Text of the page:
Speaking to the Baltimore Sun editorial board on Tuesday, Jim Perdue said chickens are not the greatest threat to bay water quality, but another creature – oysters – might be the solution.
Jim Perdue, Chairman of the Salisbury-based chicken enterprise that bears his family’s name, says chickens aren’t the biggest problem facing the Chesapeake Bay. Perdue prefers to focus on what he considers the best solution for cleaning up the Chesapeake Bay: more oysters.
From The Baltimore Sun,
Only 8 percent of the water that flows into the bay washes over Eastern Shore land where farmers spread chicken manure as fertilizer, he said.
So while agriculture is blamed as the biggest detriment to the estuary’s health, that responsibility is overstated, he told the Baltimore Sun’s editorial board in a meeting Tuesday.
The focus of addressing bay pollution should be on rebuilding the oyster population, the Perdue Farms chairman said. Perdue was named chairman of the Oyster Recovery Partnership, a nonprofit focused on helping the bivalves multiply in the bay, this spring.
Oysters serve as natural filters for estuaries like the Chesapeake, but the bay’s oyster population has fallen by 99 percent over the past 150 years.
“Until you put a filter back in the bay, you’ll never clear up the problem,” Perdue said.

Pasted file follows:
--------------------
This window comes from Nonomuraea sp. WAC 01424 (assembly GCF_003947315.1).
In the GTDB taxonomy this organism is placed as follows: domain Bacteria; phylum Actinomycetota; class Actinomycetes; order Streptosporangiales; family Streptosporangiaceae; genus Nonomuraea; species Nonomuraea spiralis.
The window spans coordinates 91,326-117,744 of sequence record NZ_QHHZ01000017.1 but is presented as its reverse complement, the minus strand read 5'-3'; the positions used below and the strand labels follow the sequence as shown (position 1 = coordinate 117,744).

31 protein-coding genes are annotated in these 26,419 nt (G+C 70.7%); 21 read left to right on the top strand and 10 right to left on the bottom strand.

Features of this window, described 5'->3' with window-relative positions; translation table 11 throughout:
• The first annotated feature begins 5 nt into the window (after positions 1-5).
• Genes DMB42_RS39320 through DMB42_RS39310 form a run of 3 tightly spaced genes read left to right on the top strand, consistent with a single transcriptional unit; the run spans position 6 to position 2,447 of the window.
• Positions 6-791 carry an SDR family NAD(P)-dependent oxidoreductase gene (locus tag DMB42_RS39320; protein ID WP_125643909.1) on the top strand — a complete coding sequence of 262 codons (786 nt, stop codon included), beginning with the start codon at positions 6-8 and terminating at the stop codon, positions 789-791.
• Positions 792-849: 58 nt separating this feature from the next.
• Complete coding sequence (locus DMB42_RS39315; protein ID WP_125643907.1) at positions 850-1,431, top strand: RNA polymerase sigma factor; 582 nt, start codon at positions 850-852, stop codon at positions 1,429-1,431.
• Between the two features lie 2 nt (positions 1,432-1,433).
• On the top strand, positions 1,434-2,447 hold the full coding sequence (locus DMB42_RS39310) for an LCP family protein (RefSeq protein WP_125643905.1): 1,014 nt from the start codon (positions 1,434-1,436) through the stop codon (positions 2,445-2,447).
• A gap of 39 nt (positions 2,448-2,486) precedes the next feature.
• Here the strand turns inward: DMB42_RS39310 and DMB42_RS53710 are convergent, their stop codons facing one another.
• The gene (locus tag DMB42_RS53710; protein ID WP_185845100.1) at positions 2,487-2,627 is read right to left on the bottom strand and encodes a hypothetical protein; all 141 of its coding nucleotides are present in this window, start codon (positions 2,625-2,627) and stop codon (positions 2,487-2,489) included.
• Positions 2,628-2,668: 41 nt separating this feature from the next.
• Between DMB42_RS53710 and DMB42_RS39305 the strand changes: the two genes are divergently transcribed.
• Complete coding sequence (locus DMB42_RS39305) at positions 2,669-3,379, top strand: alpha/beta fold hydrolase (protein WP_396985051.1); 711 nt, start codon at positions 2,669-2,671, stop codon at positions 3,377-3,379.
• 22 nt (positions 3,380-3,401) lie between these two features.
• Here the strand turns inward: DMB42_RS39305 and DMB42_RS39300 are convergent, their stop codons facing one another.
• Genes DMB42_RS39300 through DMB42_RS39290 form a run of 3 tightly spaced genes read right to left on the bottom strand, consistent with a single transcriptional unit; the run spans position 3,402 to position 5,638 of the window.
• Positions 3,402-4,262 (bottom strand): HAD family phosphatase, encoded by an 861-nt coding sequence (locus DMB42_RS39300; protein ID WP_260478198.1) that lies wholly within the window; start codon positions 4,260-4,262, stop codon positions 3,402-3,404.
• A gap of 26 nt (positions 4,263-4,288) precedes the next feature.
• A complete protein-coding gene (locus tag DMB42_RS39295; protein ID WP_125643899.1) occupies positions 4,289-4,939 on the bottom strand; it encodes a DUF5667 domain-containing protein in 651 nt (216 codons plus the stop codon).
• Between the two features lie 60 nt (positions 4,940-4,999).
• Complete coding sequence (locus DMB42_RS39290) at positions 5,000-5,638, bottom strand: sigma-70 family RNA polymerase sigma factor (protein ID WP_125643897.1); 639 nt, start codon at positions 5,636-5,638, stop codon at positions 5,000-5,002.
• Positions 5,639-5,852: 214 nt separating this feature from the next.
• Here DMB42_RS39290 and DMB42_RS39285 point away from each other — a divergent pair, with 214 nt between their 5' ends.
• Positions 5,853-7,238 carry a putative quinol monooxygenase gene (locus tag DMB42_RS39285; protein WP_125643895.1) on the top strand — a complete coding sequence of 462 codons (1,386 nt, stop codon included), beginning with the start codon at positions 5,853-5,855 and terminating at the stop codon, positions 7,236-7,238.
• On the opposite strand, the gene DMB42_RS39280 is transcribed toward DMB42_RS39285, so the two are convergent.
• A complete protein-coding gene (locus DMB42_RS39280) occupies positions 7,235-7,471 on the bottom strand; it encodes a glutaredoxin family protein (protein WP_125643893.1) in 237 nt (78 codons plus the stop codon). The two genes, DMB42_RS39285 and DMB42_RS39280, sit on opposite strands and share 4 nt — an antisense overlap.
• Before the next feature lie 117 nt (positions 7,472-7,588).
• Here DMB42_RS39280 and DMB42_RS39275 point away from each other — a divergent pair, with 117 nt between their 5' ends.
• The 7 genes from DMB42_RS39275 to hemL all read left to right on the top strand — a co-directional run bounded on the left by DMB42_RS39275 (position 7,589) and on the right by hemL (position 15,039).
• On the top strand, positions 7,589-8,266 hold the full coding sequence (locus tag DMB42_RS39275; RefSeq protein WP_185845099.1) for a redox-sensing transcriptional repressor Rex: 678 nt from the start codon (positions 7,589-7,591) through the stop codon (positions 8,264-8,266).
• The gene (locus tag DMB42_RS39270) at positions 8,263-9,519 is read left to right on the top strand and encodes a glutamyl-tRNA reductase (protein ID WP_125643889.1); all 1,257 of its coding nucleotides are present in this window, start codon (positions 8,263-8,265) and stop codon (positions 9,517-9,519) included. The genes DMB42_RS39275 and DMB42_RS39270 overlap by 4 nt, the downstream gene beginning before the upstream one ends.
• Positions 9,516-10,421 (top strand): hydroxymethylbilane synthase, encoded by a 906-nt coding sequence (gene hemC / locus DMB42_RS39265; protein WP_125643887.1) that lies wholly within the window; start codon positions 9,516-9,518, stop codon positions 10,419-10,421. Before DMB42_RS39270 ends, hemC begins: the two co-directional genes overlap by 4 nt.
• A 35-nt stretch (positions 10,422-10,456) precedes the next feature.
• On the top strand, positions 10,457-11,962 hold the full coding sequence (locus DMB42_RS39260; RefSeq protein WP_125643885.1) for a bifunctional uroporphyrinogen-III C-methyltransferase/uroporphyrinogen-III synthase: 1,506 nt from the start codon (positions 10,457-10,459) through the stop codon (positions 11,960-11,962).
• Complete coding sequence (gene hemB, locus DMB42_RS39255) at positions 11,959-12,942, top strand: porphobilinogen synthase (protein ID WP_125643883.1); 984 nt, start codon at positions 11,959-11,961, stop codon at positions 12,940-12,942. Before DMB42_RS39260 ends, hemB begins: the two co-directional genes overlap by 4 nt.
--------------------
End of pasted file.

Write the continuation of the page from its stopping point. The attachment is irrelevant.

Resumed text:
Chicken manure, along with failing wastewater treatment plants and septic systems, are chief sources of pollution in the bay. The nitrogen and phosphorus they contain fertilizes algae blooms that cloud waters and create dead zones with little or no oxygen.
Perdue argued that data shows Eastern Shore farming is not as big a problem for the bay as many believe. Instead, he pointed to increased waterfront development and pollutants and sediment that wash into the bay from its western shore and Susquehanna headwaters.
According to Maryland’s BayStat program, agriculture is the biggest source of nitrogen and phosphorus statewide, and on the Eastern Shore.
One water quality advocate said Perdue’s comments seemed an attempt to deflect attention from the poultry industry and its contributions to bay pollution.
“It’s all a problem; it’s just that the contributions from ag are a bigger problem than everything else,” said Kathy Phillips, the Assateague Coastkeeper and an advocate for Eastern Shore water quality.
“You can’t keep deflecting attention away from ag,” she said. “It needs to do more because it’s a bigger contributor.”
Efforts to rebuild the oyster population, to benefit both water quality and the seafood industry, are meanwhile advancing.
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